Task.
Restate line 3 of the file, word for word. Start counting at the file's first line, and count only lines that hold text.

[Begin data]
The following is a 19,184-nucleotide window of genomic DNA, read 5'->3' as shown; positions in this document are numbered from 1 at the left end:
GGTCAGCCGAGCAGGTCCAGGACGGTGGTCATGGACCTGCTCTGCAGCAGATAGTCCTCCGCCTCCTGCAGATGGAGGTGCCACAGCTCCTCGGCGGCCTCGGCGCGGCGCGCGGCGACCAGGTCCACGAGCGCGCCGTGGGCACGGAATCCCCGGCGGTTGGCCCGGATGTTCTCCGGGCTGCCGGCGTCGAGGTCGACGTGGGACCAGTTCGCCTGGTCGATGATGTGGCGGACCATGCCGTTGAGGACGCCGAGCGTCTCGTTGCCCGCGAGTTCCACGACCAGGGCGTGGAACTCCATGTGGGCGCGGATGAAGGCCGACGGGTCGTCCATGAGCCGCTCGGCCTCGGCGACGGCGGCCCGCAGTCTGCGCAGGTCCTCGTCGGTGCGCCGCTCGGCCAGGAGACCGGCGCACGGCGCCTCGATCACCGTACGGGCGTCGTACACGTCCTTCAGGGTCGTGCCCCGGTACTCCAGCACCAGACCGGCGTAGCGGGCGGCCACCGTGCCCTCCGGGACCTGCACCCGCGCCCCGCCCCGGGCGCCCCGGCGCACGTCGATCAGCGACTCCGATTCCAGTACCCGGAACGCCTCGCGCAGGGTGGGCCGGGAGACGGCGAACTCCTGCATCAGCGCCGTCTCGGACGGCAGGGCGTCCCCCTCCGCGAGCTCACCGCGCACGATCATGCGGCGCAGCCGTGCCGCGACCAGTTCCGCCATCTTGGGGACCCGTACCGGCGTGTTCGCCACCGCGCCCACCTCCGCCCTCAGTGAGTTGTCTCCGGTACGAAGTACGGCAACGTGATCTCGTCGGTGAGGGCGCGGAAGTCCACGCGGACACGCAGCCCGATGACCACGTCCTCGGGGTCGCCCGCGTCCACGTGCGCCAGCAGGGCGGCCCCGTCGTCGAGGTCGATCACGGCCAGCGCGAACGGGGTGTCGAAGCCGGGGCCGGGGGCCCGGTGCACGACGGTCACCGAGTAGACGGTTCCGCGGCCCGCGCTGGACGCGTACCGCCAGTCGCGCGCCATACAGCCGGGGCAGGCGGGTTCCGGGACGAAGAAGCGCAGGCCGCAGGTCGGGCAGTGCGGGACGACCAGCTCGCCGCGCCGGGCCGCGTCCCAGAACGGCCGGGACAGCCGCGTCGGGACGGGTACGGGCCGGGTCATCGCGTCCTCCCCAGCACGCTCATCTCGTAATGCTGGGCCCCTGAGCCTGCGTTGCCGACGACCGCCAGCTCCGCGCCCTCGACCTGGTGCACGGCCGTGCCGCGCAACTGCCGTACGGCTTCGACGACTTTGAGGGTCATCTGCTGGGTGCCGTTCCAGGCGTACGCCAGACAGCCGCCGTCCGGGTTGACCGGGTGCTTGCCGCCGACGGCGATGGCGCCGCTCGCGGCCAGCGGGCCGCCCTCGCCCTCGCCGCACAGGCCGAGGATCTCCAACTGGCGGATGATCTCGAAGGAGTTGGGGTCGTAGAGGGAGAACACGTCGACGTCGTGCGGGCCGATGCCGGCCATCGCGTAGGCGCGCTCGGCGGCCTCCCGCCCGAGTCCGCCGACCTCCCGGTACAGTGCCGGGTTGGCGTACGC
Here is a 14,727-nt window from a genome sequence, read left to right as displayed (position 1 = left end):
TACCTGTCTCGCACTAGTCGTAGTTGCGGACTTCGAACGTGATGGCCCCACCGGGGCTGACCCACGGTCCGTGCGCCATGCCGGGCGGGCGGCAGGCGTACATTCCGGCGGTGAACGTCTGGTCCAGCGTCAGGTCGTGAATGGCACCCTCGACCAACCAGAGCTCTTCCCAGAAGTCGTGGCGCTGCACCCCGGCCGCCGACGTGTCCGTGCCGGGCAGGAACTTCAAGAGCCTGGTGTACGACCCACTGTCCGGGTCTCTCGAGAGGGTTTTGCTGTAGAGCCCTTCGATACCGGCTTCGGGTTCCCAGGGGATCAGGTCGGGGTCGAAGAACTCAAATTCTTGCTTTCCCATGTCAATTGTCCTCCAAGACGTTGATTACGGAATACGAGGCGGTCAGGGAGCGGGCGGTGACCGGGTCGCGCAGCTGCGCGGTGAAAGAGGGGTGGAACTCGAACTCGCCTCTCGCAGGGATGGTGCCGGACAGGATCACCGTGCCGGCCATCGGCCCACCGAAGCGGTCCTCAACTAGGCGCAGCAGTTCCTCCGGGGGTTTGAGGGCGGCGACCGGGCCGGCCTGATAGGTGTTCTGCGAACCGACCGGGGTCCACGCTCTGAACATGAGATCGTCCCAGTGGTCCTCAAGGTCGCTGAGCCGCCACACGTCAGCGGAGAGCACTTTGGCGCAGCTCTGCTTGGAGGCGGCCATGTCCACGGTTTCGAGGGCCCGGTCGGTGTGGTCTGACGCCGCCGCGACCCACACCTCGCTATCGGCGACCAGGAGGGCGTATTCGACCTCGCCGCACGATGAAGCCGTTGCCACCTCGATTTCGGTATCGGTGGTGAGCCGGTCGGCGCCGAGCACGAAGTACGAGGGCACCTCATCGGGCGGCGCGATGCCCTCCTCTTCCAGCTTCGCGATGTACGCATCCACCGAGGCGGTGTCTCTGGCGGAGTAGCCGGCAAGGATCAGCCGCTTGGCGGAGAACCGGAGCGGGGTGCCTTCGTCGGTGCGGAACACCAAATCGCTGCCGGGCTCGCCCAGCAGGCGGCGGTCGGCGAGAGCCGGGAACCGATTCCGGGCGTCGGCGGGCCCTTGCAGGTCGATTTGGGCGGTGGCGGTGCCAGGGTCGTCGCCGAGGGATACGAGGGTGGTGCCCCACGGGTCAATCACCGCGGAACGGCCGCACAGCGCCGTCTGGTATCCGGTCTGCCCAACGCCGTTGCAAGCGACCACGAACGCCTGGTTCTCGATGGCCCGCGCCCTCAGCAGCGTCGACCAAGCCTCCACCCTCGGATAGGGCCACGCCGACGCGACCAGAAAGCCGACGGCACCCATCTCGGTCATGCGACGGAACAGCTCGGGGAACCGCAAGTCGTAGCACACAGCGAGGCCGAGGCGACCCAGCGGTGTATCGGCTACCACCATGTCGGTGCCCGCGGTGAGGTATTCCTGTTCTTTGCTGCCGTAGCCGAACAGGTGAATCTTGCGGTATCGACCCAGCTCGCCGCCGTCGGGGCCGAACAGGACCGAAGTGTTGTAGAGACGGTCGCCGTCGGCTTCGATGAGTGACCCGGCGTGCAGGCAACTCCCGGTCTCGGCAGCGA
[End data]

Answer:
Here is a 14,727-nt window from a genome sequence, read left to right as displayed (position 1 = left end):